Hi, my reader…
You know me a little : I love to watch and find structures, then I love to find two opposite qualities, then I love to find how they dance together, how they weave…
Thus I ask myself questions like “Does an artist have to explore his paths from him/herself, or does he have to learn all the rules of his/her Art before?”. Or “Does a piece of Art please the audience as it is, or does it please the audience with questions, links with other things, analysis bliss?”.
I know nothing about poetry, but as I’m interested in the translation processes (English/French), therefore I had to look at poetry “building”.
- Some poets work on words alchemy, they create sparkles with unusual words and their combinations. It’s chemistry! Those are impossible to translate.
- Some poets tell stories, they lead us into descriptions. You see images or/and movements. Those are possible to translate.
- Of course : it’s often a fabric made of both…
Most of the time, the reader who knows a little and like poetry SEES what is activated. You could almost imagine the poet in his workshop…
There’s a delight in feeling sensations provided by a good line, and there’s another pleasure which is to understand why.
It’s why we often meditate on a poem. We read over. We stop. We suck it, feeling nuances like a good cigar or an old rich wine. This discipline activates your brain on many levels, and you can almost hear the levers and dials of your intelligence and sensitivity (sensibility?) moving their little feet in your dancing mind…
I chose “La Fileuse” (The Spinner), a poem by Paul Valéry, because… You’ll see…
I give the translated text (the French one is at the end). Of course the French rhymes are lost, their’s less music. Whatever.
Like in a quiet painting, a spinner falls asleep…
She fell asleep because of the blue sky, or the wheel’s noise, or is she tired? She spins wool, or her hair? Is it a poem or a dream?
Things resonate : swaying garden, rose, head, hair. All the poem can be seen as a “game of arrows” playing with your inner eyes : the woman, then the garden, the wheel, the blue, a tree, a stem, a rose, the woman, she spins (but she’s aslept, right?). Your “sights” are pulled, constantly…
The proceedings of the poem plays with paradoxes, facets, like a poetic proliferation. The time seems lost in dreammobility. The “camera” dances between small elements like in Pierre Boulez’s music. It’s like examining a small architecture (instead of following the time and the path of a “story”).
Therefore the reader is pleasantly lost, like in… a dream. He needs to go back to beginnings. Many little disturbances are like jewels in the painting. A stem, in which the wandering wind relaxes…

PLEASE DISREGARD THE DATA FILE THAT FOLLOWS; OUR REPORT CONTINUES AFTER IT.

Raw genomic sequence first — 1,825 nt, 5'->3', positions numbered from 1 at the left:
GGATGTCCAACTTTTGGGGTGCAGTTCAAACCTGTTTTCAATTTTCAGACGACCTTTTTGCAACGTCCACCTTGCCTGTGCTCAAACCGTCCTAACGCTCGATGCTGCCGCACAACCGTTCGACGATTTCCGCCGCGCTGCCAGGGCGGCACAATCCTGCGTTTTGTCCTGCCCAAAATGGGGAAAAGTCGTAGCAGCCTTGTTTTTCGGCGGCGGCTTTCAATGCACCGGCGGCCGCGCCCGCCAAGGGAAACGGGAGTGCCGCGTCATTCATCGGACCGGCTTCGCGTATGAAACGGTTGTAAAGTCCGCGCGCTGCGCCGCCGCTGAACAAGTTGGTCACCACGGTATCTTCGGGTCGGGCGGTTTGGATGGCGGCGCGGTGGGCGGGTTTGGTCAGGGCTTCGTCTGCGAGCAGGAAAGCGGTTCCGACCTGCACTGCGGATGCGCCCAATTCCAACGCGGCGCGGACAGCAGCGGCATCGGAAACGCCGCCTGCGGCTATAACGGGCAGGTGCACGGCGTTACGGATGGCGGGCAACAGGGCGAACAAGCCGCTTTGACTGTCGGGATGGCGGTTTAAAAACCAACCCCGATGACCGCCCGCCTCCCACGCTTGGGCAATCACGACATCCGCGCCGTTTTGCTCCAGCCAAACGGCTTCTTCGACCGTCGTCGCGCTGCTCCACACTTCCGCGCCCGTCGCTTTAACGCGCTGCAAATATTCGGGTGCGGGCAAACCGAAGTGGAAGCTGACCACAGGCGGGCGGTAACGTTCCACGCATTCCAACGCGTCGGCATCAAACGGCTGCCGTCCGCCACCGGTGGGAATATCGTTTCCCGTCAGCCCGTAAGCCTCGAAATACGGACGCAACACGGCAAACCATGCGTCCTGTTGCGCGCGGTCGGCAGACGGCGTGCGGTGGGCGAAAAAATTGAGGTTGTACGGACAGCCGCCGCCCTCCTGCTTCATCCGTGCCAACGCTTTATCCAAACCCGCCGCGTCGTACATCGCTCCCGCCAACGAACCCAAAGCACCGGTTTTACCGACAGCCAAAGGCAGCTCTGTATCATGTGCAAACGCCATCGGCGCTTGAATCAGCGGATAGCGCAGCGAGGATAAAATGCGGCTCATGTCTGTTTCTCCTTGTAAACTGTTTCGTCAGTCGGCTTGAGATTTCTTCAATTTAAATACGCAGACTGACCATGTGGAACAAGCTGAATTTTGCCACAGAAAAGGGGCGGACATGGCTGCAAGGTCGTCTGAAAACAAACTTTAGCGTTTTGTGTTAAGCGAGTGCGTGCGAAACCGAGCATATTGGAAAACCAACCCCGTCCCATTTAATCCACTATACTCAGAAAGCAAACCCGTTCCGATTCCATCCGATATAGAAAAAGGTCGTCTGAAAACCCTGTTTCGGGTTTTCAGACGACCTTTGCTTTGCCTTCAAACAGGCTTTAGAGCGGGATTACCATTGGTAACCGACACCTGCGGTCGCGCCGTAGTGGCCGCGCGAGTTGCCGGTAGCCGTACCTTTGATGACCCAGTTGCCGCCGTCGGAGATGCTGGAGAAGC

To keep it a poem, the translator chose to forget a few flakes :
- Your sister the lofty rose, a smiling saint, -> a rose where a (female) saint smile
- You languish . . . -> You think you languish…
Here is it. The poem has many assets…
- You don’t clearly understand the poet’s wills
- Strangeization of the phrases keeps you focused
- You’re not clearly explained the images
- It’s a game of chemistry and at the same time a game for thinker
- Your “logic” is caught, then it’s driven into a unlogic
- It’s maybe meta : the poem looks like a dream of a dreaming person
- It says something about the freedom of a poet
- It respects rules (it’s poetry) but it does NOT
- Things are unclear, things can be many things at a time (hair/wool)
- Resonance between things (nodding garden, flowers, head), creating a quiet dance
- The poet disturbs you, tests you, and your images inner builder
- Multiple re-readings brings you something, clues
- This poem, maybe, has to be SOLVED
Thanks for reading!
Seated, the spinner in the casement blue—
The garden nods and sways melodiously;
The old wheel snores, and she becomes entranced.
Weary—having drunk the azure—of spinning
The nestling hair elusive to her frail
Fingers, she dreams; her little head bows down.
A bush and pure air make a lively stream
Suspended in the sunbeam: delightful sprinkles
Of flower-losses bathe the idler’s garden.
A stem, in which the wandering wind relaxes,
Bends the vain salute of its starry grace
Devoting to the wheel its splendid rose.
The sleeper spins a lonely woolen hair:
Mysteriously the subtle shadow weaves
Into the thread of long and sleeping fingers.
The dream unwinds angelic laziness:
Ceaseless, onto the sweet ingenuous spindle,
The hair waves gladly under her caress . . .
Behind so many flowers the azure hides,
The spinner girded round with leaves and light:
The sky of green is dying. The last tree burns.
Your sister the lofty rose, a smiling saint,
Perfumes your hazy brow with gentle wind
Of innocent breath; you languish . . . You are fading
In casement blue where you were spinning wool.
Assise, la fileuse au bleu de la croisée
Où le jardin mélodieux se dodeline,
Le rouet ancien qui ronfle l’a grisée.
Lasse, ayant bu l’azur, de filer la câline
Chevelure, à ses doigts si faibles évasive,
Elle songe, et sa tête petite s’incline.
Un arbuste et l’air pur font une source vive
Qui suspendue au jour, délicieuse arrose
De ses pertes de fleurs le jardin de l’oisive.
Une tige, où le vent vagabond se repose,
Courbe le salut vain de sa grâce étoilée,
Dédiant magnifique, au vieux rouet, sa rose.
Mais la dormeuse file une laine isolée ;
Mystérieusement l’ombre frêle se tresse
Au fil de ses doigts longs et qui dorment, filée.Le songe se dévide avec une paresse
Angélique, et sans cesse, au fuseau doux crédule,
La chevelure ondule au gré de la caresse…
Derrière tant de fleurs, l’azur se dissimule,
Fileuse de feuillage et de lumière ceinte :
Tout le ciel vert se meurt. Le dernier arbre brûle.
Ta sœur, la grande rose où sourit une sainte,
Parfume ton front vague au vent de son haleine
Innocente, et tu crois languir… Tu es éteinte
Au bleu de la croisée où tu filais la laine.
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